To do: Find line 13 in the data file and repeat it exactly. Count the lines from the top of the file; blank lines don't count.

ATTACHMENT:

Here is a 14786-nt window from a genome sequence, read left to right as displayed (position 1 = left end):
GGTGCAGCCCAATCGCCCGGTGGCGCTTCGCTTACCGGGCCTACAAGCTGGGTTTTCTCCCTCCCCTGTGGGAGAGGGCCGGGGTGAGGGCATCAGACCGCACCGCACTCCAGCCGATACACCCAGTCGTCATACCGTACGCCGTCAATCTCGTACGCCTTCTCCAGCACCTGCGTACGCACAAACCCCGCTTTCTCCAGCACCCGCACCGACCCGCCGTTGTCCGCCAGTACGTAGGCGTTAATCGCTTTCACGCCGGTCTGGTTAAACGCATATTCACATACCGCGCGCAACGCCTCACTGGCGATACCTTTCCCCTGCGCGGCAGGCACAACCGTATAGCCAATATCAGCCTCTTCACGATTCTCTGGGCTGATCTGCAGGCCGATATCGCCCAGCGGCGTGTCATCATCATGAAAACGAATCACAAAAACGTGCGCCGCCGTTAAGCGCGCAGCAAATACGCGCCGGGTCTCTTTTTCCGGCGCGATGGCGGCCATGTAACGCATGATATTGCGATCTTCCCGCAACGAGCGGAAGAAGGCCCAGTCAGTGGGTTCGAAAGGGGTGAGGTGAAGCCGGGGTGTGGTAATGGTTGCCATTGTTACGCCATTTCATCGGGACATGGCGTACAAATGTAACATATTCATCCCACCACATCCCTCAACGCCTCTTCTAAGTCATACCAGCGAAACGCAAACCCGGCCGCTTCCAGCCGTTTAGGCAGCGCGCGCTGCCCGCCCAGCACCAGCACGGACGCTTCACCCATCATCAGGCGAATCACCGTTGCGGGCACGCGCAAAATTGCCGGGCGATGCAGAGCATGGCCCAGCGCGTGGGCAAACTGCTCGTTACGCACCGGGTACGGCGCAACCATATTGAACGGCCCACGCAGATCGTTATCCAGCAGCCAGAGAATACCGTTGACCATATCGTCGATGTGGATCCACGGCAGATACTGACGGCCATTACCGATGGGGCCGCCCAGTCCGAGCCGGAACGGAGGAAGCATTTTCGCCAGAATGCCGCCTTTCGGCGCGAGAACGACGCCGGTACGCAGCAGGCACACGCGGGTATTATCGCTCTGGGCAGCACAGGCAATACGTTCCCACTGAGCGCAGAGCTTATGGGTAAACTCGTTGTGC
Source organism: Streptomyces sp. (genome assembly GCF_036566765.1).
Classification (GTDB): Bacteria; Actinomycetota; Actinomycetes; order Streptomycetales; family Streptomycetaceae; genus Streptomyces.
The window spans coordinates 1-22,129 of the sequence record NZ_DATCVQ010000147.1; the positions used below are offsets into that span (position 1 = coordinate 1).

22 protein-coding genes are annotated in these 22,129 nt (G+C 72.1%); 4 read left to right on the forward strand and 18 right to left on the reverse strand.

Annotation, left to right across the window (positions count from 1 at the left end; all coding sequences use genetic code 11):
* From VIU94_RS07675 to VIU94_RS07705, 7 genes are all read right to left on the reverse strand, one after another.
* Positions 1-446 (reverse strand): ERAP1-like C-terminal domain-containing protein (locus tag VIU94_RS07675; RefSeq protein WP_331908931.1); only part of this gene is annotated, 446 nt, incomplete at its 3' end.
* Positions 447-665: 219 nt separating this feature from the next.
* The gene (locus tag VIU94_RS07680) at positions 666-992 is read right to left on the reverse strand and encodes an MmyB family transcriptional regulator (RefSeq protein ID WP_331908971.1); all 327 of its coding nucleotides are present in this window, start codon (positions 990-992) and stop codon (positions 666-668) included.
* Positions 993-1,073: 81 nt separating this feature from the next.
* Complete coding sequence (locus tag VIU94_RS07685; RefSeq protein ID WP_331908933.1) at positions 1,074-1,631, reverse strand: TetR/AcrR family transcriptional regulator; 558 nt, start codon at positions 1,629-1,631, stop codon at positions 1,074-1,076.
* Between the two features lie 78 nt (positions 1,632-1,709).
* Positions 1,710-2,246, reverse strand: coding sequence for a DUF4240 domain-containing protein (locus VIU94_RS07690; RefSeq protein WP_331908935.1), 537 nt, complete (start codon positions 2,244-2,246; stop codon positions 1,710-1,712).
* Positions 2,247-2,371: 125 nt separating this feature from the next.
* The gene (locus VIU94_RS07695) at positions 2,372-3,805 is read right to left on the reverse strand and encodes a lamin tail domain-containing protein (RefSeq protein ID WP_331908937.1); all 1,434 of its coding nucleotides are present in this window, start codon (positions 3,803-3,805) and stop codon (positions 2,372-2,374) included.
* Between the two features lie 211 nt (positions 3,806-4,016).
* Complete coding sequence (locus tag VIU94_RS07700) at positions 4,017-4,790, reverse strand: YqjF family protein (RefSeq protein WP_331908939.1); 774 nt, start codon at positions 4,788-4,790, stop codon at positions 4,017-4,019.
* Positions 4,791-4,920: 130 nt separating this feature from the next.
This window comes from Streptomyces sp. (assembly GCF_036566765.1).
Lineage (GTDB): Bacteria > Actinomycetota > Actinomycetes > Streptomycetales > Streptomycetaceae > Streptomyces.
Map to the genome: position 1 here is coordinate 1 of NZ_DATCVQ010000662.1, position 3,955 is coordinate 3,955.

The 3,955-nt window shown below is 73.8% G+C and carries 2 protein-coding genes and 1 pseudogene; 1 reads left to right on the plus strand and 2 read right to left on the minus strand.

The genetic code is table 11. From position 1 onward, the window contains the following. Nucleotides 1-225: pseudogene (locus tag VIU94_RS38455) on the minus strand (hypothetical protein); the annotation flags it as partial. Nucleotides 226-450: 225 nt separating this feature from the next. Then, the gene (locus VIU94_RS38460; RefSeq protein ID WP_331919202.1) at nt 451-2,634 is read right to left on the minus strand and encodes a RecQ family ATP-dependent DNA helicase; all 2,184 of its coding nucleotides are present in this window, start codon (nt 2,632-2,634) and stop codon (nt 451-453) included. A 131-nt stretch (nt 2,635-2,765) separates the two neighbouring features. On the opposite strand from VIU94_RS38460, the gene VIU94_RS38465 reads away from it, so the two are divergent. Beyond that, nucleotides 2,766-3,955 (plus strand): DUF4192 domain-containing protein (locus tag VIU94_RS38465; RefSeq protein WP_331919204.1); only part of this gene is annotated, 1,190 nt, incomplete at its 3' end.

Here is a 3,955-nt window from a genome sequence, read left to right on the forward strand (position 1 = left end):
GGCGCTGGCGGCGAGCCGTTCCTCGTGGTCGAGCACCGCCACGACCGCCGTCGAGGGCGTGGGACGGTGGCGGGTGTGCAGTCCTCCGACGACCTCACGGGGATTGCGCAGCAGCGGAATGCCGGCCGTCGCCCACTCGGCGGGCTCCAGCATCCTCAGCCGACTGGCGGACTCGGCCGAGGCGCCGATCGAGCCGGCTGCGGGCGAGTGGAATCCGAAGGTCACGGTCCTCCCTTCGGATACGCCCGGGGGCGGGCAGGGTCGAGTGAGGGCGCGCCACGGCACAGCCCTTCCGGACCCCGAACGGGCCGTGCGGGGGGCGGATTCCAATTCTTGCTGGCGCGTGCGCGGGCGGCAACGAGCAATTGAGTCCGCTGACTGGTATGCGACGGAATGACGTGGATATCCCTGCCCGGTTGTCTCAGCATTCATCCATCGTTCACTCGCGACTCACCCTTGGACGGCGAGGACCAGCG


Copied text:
* Complete coding sequence (locus tag VIU94_RS07685; RefSeq protein ID WP_331908933.1) at positions 1,074-1,631, reverse strand: TetR/AcrR family transcriptional regulator; 558 nt, start codon at positions 1,629-1,631, stop codon at positions 1,074-1,076.